It has been a long time coming that I share the news of my pending employment with my readers. As some of you may know, the group I work with has been sold to another brand meaning that my last day with my current teammates is December 14th. It has been a rough road for the last six months just waiting to hear about our fates, when we could expect some news and most importantly – when we could move on.
Now is that time my friends. I’m ready to start my search.
While I’m certainly no pro at interviews and my job changes over the last 3 years have been the result of promotions
I’ve formally interviewed 4 times in the last 3.5 years and only one job resulted from it I believe that I know a thing or two about interview preparation. So much more than the scheduled 45-60 minutes itself is the art of how to get yourself feeling confident, relaxed and in the right mindset to make steps forward in your career.
1. Tailor your Resume
We all have resumes and we all have at one point updated it with new work that we’ve done, new skills gained or new education merits. Before you apply for a new position, make sure that you tailor the resume to the role you’re actually applying for! Most job openings will make it fairly clear what they are looking for in the perfect candidate. It’s beyond beneficial for you to edit the language and skills for the position to highlight and embellish experience that you have and they want.
2. Study your Resume
I am very guilty of this – I only update or look at my resume when I am pursuing or eyeing a new job. Because of this I don’t always feel that I would be able to succinctly walk someone through my career history in a smooth and non-confusing way. I know it so well, but explaining it to someone in a mini 3 minute movie is a different task. It’s important that you are able to fluidly explain role to role what you’ve done in your career (key accomplishments, companies, leadership experience, transferable skills).
3. Prepare Leave-Behind Materials
Even if you only have a day to prepare like I sometimes have had – always dedicate yourself to compiling a portfolio of past work you’ve done that is relevant to the role you’re interviewing for. It shows your preparation skills, your organization, the time you spent actually thinking about the role and the tangible product of sincere effort towards a new career.
4. Plan your Outfit
This is not just for the ladies. It’s important to plan your outfit days before your interview so that you’re not only organized leading up to it, you can practice visualization too! If I learned anything from my athletic career as a pitcher, visualization is a key part of success. See yourself being successful (outfit, hair and shoes included in that vision) and it will seem familiar when you’re actually in the spotlight.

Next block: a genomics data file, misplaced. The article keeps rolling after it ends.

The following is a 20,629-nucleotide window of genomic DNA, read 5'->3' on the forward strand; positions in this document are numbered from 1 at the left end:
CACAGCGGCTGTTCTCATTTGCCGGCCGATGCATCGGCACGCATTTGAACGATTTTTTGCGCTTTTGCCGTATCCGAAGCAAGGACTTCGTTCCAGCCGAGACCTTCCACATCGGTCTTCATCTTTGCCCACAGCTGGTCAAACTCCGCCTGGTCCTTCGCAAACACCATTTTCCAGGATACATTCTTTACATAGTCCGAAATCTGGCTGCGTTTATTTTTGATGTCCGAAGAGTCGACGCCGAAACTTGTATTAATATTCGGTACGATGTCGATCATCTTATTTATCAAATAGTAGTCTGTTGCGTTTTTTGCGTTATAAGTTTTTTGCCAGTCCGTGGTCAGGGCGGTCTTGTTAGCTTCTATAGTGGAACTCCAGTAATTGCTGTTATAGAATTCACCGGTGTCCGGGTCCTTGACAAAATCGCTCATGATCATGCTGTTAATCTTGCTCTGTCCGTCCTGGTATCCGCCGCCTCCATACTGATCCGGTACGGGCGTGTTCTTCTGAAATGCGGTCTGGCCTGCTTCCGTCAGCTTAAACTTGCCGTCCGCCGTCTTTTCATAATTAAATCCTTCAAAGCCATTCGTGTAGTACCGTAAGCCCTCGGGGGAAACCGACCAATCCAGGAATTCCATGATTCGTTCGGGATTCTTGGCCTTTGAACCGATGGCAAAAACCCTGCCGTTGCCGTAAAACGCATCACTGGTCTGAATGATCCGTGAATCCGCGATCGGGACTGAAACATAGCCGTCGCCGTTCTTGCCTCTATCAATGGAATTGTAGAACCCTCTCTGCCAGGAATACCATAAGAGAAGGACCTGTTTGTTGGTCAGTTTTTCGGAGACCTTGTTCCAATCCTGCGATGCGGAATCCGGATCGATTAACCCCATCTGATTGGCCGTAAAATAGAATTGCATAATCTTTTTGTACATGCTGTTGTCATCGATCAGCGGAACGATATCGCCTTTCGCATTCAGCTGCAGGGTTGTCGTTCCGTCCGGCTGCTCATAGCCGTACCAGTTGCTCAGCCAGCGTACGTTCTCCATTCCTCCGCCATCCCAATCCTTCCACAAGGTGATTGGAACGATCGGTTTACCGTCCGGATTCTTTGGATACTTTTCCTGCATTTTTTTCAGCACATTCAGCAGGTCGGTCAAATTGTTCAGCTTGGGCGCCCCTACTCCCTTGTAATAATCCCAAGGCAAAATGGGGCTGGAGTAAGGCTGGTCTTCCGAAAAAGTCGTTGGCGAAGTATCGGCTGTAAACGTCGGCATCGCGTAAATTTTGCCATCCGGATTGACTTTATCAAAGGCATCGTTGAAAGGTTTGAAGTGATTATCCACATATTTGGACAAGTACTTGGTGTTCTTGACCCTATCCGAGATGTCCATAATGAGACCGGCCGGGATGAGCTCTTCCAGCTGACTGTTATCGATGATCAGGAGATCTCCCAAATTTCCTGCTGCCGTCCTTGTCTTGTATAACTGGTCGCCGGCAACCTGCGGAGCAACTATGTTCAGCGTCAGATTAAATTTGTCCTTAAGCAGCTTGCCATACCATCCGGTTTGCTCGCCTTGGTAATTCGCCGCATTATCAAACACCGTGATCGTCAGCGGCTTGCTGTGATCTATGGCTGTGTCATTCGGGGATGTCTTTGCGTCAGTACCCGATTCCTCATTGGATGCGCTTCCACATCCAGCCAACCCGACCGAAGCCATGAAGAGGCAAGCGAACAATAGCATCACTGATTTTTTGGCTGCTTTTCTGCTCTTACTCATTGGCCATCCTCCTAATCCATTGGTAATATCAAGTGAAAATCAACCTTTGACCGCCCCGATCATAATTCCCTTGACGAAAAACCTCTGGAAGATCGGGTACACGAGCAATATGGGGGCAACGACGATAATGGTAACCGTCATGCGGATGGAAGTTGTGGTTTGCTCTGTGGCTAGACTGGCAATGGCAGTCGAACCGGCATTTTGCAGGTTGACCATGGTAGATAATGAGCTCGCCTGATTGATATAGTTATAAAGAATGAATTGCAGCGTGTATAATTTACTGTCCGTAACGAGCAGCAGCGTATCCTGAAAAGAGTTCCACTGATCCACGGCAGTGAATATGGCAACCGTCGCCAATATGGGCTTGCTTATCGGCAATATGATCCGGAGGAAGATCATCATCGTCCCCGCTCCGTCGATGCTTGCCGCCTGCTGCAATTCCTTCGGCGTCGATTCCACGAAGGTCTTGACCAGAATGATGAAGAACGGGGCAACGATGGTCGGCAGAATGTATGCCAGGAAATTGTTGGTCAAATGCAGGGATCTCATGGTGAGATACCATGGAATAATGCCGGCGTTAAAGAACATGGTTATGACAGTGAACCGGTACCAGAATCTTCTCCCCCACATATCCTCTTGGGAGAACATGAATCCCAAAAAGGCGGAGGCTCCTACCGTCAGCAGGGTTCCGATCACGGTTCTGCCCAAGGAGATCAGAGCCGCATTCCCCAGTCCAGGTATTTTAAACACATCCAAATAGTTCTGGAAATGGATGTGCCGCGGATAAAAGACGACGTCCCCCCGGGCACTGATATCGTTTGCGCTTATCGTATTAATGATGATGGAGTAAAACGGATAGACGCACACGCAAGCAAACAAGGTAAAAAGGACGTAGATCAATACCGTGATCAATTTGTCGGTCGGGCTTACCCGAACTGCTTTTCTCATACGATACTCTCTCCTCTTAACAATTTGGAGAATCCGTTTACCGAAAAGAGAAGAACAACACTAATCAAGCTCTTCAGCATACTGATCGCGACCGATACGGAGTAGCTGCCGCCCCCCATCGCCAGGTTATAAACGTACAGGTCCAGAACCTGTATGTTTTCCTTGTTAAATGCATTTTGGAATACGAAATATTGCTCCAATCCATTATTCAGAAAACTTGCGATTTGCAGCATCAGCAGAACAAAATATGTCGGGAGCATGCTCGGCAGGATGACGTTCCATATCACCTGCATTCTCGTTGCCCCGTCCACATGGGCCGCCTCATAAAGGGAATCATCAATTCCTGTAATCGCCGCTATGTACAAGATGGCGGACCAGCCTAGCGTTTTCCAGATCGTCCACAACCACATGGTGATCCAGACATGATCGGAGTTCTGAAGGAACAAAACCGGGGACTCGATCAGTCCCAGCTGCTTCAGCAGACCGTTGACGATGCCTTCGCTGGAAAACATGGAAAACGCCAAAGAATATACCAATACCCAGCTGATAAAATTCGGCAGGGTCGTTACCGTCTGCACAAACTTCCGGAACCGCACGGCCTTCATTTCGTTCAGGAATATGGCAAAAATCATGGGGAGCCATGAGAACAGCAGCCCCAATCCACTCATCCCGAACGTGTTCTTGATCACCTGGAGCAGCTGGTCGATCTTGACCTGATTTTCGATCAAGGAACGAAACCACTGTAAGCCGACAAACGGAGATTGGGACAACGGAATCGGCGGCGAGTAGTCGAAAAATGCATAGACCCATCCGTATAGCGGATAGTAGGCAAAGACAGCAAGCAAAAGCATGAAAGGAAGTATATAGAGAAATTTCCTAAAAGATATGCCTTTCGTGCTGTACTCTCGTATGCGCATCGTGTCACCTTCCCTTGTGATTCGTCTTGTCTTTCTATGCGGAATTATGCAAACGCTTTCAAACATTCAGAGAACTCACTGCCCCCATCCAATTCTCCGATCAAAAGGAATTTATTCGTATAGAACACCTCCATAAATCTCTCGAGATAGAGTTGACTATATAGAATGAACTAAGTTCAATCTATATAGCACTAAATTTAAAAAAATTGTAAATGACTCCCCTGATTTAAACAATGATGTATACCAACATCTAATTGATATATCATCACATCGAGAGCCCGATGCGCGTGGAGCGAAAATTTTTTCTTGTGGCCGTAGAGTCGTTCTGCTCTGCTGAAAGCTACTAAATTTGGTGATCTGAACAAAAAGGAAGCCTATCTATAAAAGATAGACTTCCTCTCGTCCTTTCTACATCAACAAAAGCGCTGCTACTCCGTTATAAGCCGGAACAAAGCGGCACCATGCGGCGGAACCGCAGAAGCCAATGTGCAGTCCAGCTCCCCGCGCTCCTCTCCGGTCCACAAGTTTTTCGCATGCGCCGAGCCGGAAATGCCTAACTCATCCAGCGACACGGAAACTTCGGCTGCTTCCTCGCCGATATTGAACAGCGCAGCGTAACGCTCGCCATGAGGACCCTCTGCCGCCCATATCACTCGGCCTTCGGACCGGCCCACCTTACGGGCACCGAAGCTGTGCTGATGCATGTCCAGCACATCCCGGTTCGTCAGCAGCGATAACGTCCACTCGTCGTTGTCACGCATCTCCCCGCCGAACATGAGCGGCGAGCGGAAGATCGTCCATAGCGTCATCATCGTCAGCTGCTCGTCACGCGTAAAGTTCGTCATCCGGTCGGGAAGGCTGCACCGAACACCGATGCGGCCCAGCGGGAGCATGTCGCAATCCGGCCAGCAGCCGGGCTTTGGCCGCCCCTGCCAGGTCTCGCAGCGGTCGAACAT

5. Get a Manicure
Ladies, seriously. Most interviews are in close quarters and I personally am a hands talker when I am storytelling, explaining or even a little nervous. When you plan your outfit ahead of time, you can get a polish that matches and whether they notice or not, you’ll have a beautiful manicure to look at when you’re texting your friends about how you rocked it!
Avoid alcohol the night before and make sure that you’re well hydrated with good clean water. There’s nothing worse than having a dry mouth and feeling the need to clear your throat before your answer to each of the questions you’re asked. It’s equally important to bring a water bottle into the room with you so that you have access to water if you do find yourself parched from nerves.
7. Prepare Questions for your Interviewer
Remember that you are not the only one being evaluated here. It’s important for you to prepare questions ahead of time that you can ask to make sure that this would be a good fit for you. Always ask questions that are relevant to the role and that are important to you personally. You not only show that you can communicate openly – you show once again that you put some thought into your preparation and you’re organized.
8. Don’t be Afraid to be You
Just be yourself. Let your personality shine. When you speak, speak professionally – yet with a casual tone. It’s the easiest way to show that you’re an expert in your field and these are the types of conversation you have every day. Tell them why you’re interested in the role and what you can bring to the table.
Good luck to you, good luck to me!